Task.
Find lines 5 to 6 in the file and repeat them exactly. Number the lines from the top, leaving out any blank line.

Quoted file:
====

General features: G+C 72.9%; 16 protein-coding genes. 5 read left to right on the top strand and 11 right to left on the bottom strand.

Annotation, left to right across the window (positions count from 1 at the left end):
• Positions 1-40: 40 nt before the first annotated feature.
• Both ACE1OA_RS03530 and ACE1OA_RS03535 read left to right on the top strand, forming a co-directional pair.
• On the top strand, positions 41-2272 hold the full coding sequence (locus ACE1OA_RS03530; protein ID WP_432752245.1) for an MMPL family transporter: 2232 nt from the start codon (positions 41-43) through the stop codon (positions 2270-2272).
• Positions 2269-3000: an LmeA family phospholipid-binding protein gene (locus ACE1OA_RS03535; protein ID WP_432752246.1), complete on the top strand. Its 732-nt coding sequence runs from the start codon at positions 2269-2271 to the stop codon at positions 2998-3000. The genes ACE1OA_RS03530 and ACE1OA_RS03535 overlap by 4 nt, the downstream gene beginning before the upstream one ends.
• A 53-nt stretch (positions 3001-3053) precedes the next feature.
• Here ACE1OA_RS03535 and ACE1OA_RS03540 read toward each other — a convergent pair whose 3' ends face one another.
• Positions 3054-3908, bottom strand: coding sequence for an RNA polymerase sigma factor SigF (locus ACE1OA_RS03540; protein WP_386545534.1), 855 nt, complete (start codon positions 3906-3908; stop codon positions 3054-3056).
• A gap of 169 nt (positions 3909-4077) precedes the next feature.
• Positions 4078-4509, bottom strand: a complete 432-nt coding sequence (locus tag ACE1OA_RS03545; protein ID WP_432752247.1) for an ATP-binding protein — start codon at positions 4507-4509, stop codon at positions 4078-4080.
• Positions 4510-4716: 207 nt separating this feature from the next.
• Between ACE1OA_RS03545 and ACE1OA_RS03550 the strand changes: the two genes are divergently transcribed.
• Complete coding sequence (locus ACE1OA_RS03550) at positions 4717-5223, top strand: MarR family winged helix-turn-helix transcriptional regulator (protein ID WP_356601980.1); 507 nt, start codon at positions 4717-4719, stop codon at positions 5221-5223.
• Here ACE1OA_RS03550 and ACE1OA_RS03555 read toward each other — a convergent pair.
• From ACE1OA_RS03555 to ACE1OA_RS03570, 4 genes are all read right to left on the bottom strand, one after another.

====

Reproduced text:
• On the top strand, positions 41-2272 hold the full coding sequence (locus ACE1OA_RS03530; protein ID WP_432752245.1) for an MMPL family transporter: 2232 nt from the start codon (positions 41-43) through the stop codon (positions 2270-2272).
• Positions 2269-3000: an LmeA family phospholipid-binding protein gene (locus ACE1OA_RS03535; protein ID WP_432752246.1), complete on the top strand. Its 732-nt coding sequence runs from the start codon at positions 2269-2271 to the stop codon at positions 2998-3000. The genes ACE1OA_RS03530 and ACE1OA_RS03535 overlap by 4 nt, the downstream gene beginning before the upstream one ends.